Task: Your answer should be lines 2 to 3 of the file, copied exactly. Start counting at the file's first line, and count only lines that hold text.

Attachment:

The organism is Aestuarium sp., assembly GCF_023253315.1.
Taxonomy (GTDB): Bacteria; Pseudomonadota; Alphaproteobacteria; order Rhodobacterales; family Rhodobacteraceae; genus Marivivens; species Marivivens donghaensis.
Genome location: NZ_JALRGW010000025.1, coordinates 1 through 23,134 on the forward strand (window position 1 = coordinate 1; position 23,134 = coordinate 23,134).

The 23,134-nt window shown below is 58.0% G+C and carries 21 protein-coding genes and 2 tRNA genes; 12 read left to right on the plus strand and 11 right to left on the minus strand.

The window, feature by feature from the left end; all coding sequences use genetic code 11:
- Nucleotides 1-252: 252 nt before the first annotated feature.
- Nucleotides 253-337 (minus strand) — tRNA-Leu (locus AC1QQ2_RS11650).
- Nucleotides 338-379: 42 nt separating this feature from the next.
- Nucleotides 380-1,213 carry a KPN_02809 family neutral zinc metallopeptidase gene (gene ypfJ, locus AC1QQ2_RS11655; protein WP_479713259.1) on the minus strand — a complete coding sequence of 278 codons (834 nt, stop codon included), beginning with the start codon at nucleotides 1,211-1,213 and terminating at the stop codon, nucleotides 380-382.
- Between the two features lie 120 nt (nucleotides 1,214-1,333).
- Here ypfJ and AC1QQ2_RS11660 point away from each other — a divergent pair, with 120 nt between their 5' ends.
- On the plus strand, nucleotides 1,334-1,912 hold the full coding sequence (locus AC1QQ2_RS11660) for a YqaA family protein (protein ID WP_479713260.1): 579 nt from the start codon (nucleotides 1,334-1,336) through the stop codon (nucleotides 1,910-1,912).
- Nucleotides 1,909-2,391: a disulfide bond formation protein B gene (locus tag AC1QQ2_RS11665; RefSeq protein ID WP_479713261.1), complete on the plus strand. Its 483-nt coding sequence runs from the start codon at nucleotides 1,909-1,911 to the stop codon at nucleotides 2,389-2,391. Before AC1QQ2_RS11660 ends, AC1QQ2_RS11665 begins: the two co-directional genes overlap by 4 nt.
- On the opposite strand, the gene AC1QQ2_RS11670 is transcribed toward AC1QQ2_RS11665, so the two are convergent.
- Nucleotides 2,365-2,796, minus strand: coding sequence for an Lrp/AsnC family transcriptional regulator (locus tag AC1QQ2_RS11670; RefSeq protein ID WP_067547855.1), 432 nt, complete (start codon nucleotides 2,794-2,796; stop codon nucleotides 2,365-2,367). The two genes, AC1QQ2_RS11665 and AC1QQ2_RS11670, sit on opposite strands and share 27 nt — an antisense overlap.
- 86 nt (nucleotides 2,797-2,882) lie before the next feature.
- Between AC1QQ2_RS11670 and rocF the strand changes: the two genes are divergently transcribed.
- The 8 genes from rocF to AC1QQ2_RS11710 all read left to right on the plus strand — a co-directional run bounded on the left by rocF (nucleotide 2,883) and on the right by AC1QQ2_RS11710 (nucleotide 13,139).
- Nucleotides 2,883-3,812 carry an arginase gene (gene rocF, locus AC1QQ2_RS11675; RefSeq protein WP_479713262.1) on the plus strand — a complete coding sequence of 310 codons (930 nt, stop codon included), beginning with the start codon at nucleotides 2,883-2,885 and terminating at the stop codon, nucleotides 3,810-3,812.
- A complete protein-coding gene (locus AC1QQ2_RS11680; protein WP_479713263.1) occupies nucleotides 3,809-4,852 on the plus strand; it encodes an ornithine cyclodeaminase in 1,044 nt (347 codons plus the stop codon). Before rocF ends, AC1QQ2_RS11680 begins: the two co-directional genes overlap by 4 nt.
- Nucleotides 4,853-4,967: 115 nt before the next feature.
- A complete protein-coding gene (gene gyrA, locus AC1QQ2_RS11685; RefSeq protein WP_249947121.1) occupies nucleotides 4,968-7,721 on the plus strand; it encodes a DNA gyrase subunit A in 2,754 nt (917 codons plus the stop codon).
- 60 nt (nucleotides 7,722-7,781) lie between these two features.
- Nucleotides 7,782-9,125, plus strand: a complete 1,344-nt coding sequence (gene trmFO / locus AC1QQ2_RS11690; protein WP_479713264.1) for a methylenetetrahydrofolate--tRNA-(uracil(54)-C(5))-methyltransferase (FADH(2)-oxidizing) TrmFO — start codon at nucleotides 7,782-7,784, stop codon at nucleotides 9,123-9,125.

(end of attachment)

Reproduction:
Taxonomy (GTDB): Bacteria; Pseudomonadota; Alphaproteobacteria; order Rhodobacterales; family Rhodobacteraceae; genus Marivivens; species Marivivens donghaensis.
Genome location: NZ_JALRGW010000025.1, coordinates 1 through 23,134 on the forward strand (window position 1 = coordinate 1; position 23,134 = coordinate 23,134).